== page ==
Dating goddess

25-Jul-2015 00:16

February is a month of passages, of ends and beginnings, and as such the month of yearly universal purification and renewal.

Ovid discusses the etymology of February at the beginning of book II of the Fasti, connecting it to februae, i.e. As the most important time of passage of the year it implies risks for the community that have to be averted: the risk of contamination brought about by the contact with the underworld.

Other epithets of hers that were in use at Rome include Moneta and Caprotina, Tutula, Fluonia or Fluviona, Februalis, the last ones associated with the rites of purification and fertility of February.Other think her military and poliadic qualities arise from her being a fertility goddess who through her function of increasing the numbers of the community became also associated to political and military functions.Part of the following sections is based on the article by Geneviève Dury Moyaers and Marcel Renard "Aperçu critique des travaux relatifs au culte de Junon" in Aufstieg und Niedergang der Römische Welt 1981 p. The rites of the month of February and the Nonae Caprotinae of July 5 offer a depiction of the interrelated roles of the deity in the spheres of fertility, war, and regality.Punishment of Ixion: in the center is Mercury holding the caduceus and on the right Juno sits on her throne. On the left is Vulcan (blond figure) standing behind the wheel, manning it, with Ixion already tied to it.Nephele sits at Mercury's feet; a Roman fresco from the eastern wall of the triclinium in the House of the Vettii, Pompeii, Fourth Style (60-79 AD).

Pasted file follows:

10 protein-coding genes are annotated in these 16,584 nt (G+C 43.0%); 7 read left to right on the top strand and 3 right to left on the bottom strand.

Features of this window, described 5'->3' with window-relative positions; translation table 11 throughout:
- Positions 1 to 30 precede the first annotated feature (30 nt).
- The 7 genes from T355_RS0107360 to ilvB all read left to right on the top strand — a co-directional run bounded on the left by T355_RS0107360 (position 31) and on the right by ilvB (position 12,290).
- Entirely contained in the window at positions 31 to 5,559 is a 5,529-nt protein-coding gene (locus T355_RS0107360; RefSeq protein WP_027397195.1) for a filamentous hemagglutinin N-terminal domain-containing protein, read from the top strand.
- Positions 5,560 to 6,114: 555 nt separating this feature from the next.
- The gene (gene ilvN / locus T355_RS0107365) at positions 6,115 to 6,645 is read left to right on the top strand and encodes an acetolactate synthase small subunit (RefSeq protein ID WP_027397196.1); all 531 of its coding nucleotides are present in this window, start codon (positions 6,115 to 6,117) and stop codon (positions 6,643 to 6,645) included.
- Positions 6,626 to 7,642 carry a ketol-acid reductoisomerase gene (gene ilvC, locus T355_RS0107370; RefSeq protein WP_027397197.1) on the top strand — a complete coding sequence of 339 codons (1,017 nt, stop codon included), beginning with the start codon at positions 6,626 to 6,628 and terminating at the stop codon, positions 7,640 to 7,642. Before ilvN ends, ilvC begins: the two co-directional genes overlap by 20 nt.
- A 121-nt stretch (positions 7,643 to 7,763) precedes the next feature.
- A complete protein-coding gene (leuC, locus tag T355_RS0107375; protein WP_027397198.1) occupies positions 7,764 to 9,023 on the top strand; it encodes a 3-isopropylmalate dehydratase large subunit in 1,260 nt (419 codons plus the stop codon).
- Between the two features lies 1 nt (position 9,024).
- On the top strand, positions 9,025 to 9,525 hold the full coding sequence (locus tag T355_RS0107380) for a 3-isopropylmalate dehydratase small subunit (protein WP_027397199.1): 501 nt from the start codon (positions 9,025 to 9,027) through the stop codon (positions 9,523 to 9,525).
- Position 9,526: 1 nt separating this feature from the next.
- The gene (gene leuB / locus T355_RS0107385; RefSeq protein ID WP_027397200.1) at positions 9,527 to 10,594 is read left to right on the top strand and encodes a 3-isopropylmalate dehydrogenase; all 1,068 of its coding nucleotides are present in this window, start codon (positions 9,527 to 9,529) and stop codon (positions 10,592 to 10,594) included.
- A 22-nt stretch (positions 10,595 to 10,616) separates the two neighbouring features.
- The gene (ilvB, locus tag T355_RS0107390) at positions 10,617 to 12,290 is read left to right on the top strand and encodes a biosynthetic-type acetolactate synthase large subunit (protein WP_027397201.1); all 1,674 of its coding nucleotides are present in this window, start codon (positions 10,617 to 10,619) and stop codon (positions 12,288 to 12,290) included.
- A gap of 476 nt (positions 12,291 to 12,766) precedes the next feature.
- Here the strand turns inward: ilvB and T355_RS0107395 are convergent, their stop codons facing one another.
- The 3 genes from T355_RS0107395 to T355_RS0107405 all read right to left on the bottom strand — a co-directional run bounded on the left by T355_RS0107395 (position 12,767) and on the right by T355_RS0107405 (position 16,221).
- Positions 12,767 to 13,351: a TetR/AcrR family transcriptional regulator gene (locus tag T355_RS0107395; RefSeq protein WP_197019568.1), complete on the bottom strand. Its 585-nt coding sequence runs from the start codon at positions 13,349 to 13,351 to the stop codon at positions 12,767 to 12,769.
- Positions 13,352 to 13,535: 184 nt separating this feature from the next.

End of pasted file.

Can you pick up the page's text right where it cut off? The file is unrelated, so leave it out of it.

Other epithets of hers that were in use at Rome include Moneta and Caprotina, Tutula, Fluonia or Fluviona, Februalis, the last ones associated with the rites of purification and fertility of February.

Other think her military and poliadic qualities arise from her being a fertility goddess who through her function of increasing the numbers of the community became also associated to political and military functions.

Part of the following sections is based on the article by Geneviève Dury Moyaers and Marcel Renard "Aperçu critique des travaux relatifs au culte de Junon" in Aufstieg und Niedergang der Römische Welt 1981 p. The rites of the month of February and the Nonae Caprotinae of July 5 offer a depiction of the interrelated roles of the deity in the spheres of fertility, war, and regality.

Punishment of Ixion: in the center is Mercury holding the caduceus and on the right Juno sits on her throne. On the left is Vulcan (blond figure) standing behind the wheel, manning it, with Ixion already tied to it.

Nephele sits at Mercury's feet; a Roman fresco from the eastern wall of the triclinium in the House of the Vettii, Pompeii, Fourth Style (60-79 AD).

In accordance with her central role as a goddess of marriage, these included Pronuba and Cinxia ("she who looses the bride's girdle").